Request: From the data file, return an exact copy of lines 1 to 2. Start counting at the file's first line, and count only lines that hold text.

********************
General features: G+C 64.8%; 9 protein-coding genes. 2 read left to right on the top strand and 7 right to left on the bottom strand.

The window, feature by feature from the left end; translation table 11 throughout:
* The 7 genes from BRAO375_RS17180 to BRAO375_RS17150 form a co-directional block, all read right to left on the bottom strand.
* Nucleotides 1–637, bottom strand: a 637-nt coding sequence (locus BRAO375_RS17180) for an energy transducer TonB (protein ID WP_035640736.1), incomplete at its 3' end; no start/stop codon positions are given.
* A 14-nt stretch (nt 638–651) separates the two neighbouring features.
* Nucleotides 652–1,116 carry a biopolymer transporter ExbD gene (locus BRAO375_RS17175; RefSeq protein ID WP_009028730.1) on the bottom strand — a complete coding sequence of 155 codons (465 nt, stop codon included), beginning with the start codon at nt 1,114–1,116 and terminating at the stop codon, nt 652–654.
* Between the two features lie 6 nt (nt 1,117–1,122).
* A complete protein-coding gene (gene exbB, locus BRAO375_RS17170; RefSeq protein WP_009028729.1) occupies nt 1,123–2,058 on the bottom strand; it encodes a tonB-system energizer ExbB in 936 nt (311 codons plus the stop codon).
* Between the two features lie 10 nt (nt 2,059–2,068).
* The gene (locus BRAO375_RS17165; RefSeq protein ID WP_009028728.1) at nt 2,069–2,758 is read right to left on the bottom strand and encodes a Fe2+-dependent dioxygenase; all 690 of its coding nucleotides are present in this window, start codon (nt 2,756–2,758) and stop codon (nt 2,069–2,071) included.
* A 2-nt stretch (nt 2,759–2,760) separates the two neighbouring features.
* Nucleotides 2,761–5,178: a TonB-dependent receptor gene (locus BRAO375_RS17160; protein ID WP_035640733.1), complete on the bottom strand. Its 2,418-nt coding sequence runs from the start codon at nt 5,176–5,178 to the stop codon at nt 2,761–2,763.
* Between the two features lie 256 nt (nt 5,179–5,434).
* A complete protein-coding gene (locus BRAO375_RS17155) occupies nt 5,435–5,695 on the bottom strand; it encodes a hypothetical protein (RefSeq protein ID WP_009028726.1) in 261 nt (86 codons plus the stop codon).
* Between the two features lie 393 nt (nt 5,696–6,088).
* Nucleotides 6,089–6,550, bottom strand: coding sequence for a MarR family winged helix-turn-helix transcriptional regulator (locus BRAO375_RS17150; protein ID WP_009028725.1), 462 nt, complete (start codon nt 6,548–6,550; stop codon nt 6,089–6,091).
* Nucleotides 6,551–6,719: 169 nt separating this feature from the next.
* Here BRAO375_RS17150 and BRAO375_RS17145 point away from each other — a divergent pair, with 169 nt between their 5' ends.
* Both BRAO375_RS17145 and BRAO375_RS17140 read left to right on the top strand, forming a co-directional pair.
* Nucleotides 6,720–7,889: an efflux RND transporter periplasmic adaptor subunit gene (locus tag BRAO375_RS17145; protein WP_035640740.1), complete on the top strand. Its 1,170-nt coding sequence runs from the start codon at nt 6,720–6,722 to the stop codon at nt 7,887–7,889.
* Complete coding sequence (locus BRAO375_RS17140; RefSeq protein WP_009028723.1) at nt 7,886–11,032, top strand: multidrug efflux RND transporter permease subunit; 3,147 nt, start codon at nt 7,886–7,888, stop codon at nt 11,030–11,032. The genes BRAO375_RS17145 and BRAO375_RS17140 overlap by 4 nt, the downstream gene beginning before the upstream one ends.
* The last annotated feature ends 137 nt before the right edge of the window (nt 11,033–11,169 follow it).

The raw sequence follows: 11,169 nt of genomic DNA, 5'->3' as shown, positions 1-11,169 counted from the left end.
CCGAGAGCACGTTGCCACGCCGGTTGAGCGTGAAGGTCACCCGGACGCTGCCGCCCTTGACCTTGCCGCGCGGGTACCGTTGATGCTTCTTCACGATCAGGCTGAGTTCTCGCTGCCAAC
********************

General features: G+C 64.8%; 9 protein-coding genes. 2 read left to right on the top strand and 7 right to left on the bottom strand.

The window, feature by feature from the left end; translation table 11 throughout: